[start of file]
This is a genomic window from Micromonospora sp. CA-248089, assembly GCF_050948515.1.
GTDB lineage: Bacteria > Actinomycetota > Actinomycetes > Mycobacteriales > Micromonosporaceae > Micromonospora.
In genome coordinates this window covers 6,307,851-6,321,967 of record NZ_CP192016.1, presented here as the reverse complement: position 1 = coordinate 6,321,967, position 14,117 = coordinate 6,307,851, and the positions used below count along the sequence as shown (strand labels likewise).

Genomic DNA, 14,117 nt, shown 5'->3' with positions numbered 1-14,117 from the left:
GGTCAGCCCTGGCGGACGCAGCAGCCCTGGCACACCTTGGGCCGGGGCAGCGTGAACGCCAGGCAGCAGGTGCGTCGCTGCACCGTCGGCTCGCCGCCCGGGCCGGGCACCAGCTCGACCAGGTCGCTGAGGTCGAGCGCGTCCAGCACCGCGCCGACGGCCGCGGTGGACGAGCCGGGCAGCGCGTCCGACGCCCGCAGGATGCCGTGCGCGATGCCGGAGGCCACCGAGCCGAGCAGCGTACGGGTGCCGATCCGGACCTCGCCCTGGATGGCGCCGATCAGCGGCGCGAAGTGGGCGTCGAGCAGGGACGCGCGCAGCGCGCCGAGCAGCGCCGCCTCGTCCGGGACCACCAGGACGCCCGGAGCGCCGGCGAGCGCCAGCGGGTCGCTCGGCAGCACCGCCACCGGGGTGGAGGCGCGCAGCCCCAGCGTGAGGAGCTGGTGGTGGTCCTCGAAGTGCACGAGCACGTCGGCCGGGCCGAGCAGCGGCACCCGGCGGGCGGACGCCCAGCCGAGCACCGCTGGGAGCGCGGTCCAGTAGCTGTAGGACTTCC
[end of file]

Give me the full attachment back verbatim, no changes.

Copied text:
This is a genomic window from Micromonospora sp. CA-248089, assembly GCF_050948515.1.
GTDB lineage: Bacteria > Actinomycetota > Actinomycetes > Mycobacteriales > Micromonosporaceae > Micromonospora.
In genome coordinates this window covers 6,307,851-6,321,967 of record NZ_CP192016.1, presented here as the reverse complement: position 1 = coordinate 6,321,967, position 14,117 = coordinate 6,307,851, and the positions used below count along the sequence as shown (strand labels likewise).

Genomic DNA, 14,117 nt, shown 5'->3' with positions numbered 1-14,117 from the left:
GGTCAGCCCTGGCGGACGCAGCAGCCCTGGCACACCTTGGGCCGGGGCAGCGTGAACGCCAGGCAGCAGGTGCGTCGCTGCACCGTCGGCTCGCCGCCCGGGCCGGGCACCAGCTCGACCAGGTCGCTGAGGTCGAGCGCGTCCAGCACCGCGCCGACGGCCGCGGTGGACGAGCCGGGCAGCGCGTCCGACGCCCGCAGGATGCCGTGCGCGATGCCGGAGGCCACCGAGCCGAGCAGCGTACGGGTGCCGATCCGGACCTCGCCCTGGATGGCGCCGATCAGCGGCGCGAAGTGGGCGTCGAGCAGGGACGCGCGCAGCGCGCCGAGCAGCGCCGCCTCGTCCGGGACCACCAGGACGCCCGGAGCGCCGGCGAGCGCCAGCGGGTCGCTCGGCAGCACCGCCACCGGGGTGGAGGCGCGCAGCCCCAGCGTGAGGAGCTGGTGGTGGTCCTCGAAGTGCACGAGCACGTCGGCCGGGCCGAGCAGCGGCACCCGGCGGGCGGACGCCCAGCCGAGCACCGCTGGGAGCGCGGTCCAGTAGCTGTAGGACTTCC